Vermont Arts Council

Just Add Savvy

Makers can’t be stopped from making. But sometimes, they hit significant hurdles when imagining building a business. New entrepreneurs can feel lost, or have trouble creating accountability. Marketing know-how and self-assurance might be in short supply.

None of this, however, was apparent at the Holiday Humbug event organized through programs at Generator held December 6. Eight artists vending that evening greeted shoppers with newfound confidence. The cohort sold a diverse selection of work including jewelry, hats, clothing, and knives. They had just completed the Business of Art program—a business boot camp organized by Generator, LaunchVT, and the Center for Women and Enterprise with support from the Vermont Arts Council.

JumpStart is an initiative that supports and bolsters early-stage entrepreneurs and helps them to grow their businesses sustainably. The Business of Art program is a part of that, and focuses specifically on supporting artist-entrepreneurs and the unique challenges that creative enterprises face. The participants in the round ending in December were selected by a panel of curators, art professionals, and retailers; leaders whose decisions were based on the applicants’ bodies of work and experience selling it.

Program Coordinator Christine Hill explained, “Business of Art is designed for folks who are just starting to make headway in their art businesses and need help building a solid foundation. We were looking for artists with a cohesive body of work who were clearly committed to transforming their art practice into a business. Whether they were organizing their own art shows or cold-calling retailers, they needed to show that they were making lots of pieces and were hungry to grow their business.”

The group received free access to Generator’s tools, resources, and shared workspace so they could gain production efficiencies by utilizing the woodshop, jewelry studio, metal shop, laser cutters, and other equipment. Free trainings and classes exposed the makers to new tools and production methods. They also received expert mentoring and technical assistance at no cost and based on their needs, from bookkeeping to strategic planning.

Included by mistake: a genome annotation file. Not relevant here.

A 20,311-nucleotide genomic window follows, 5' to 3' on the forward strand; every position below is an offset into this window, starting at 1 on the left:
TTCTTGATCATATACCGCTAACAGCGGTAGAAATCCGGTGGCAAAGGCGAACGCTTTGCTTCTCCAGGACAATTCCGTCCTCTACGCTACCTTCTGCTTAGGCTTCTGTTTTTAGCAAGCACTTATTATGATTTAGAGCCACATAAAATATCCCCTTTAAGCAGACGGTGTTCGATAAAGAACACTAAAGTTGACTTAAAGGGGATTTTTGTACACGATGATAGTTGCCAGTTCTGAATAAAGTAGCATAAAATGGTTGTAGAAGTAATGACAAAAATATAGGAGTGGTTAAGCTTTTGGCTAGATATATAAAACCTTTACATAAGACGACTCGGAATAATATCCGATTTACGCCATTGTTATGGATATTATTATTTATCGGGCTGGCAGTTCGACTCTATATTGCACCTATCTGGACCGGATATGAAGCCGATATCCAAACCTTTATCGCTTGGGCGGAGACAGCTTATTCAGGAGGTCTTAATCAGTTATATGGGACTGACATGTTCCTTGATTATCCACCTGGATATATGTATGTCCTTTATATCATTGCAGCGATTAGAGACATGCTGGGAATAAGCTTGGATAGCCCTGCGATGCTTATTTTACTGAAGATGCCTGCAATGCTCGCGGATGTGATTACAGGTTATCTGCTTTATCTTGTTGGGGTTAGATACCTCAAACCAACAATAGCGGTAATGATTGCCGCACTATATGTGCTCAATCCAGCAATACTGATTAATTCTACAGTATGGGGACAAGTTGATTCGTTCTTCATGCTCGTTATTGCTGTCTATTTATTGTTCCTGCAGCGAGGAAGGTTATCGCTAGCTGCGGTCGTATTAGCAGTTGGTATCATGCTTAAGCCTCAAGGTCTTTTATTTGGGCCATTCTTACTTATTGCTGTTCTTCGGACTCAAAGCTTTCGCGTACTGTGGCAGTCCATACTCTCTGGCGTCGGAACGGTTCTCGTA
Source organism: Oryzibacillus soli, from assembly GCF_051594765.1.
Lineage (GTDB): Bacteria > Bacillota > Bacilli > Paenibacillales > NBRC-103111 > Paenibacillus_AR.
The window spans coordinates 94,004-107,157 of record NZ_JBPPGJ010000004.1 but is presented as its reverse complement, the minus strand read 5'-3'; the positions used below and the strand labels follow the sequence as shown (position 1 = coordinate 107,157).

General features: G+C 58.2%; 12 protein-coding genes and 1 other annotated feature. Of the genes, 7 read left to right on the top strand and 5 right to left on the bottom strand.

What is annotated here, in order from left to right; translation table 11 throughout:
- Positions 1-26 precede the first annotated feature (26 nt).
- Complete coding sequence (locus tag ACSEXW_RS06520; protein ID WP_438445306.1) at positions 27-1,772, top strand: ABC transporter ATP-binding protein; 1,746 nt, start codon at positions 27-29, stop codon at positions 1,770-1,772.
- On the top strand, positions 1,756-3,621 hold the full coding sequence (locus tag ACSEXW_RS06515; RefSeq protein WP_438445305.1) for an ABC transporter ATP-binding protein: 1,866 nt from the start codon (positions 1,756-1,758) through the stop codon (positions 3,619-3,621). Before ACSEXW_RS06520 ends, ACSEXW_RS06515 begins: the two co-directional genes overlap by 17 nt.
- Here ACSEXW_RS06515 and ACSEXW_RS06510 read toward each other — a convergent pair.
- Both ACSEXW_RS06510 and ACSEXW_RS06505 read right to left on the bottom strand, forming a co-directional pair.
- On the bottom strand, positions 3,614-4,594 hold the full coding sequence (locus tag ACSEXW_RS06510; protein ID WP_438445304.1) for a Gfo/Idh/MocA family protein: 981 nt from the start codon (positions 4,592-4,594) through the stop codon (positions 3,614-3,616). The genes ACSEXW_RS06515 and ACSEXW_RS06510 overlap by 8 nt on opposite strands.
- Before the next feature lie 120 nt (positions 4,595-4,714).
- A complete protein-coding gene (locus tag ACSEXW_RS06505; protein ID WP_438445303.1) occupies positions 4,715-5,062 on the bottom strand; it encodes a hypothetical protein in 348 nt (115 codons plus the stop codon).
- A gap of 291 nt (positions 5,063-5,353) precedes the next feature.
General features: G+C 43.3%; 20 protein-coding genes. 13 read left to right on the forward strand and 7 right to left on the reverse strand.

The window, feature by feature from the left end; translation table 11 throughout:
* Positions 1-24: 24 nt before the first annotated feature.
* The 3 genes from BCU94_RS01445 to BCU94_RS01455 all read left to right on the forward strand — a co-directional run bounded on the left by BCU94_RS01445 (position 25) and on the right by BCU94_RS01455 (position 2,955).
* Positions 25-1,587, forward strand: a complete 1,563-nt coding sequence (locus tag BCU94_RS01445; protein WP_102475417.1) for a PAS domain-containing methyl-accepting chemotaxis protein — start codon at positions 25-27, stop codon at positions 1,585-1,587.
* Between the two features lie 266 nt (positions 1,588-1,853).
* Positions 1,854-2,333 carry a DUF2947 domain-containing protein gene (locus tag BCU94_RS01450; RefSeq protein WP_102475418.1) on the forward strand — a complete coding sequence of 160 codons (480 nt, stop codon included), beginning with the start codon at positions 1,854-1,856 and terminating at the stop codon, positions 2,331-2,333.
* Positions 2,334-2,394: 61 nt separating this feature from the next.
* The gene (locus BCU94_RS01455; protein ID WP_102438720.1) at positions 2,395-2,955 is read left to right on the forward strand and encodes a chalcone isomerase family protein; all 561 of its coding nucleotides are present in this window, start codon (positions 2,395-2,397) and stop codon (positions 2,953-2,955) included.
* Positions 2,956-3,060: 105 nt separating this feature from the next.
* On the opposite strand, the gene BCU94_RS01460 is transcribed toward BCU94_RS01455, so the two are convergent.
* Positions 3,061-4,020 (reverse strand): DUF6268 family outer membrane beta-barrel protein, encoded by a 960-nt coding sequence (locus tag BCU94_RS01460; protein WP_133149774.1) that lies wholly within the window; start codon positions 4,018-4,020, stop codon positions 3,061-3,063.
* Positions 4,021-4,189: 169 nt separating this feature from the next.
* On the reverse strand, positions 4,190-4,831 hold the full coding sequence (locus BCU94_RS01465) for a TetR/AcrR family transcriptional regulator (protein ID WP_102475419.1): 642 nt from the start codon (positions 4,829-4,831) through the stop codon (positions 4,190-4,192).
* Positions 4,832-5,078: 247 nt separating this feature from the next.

All images by Liza Voll Photography.

Additionally, the cohort attended the JumpStart Business of Art public lecture series at Generator. Five public presentations featured professional artists, retailers, curators, collectors, and other professionals in the field discussing topics including business models, financial management, and ways to sell your work.

The most valuable perk of the program? Community.

“As a ‘solopreneur,’ it can be easy to feel lost at sea,” said Kristin Silverman of Silverhill Creative Millinery. “The cohort was excellent because we all shared things in common. It was great to make connections with other artists who have similar experiences and business models. It is easily the best thing I have done for my business and my business education all year.”

For others, the most valuable aspect of the program was simply spending time thinking critically about their business and being held accountable for their goals and plans by other members of the group. “I had to dig deep into parts of my business that aren’t the most fun,” said Carrie Root of Root Studio, “I got the chance to reflect upon upcoming business goals to help me stay on track for the future.  This program gave the clarity I was looking for as well as motivation to keep moving forward towards my dream,” she said.

These shared successes are just a beginning. “I feel empowered,” added Silverman. “JumpStart Business of Art gave me valuable tools to know how to take my art seriously as a business—and how to take that business to the next level and beyond.” These sound like the words of an up and coming entrepreneur.

Christine Hill

The Vermont Arts Council is proud to support creative entrepreneurship through the JumpStart program.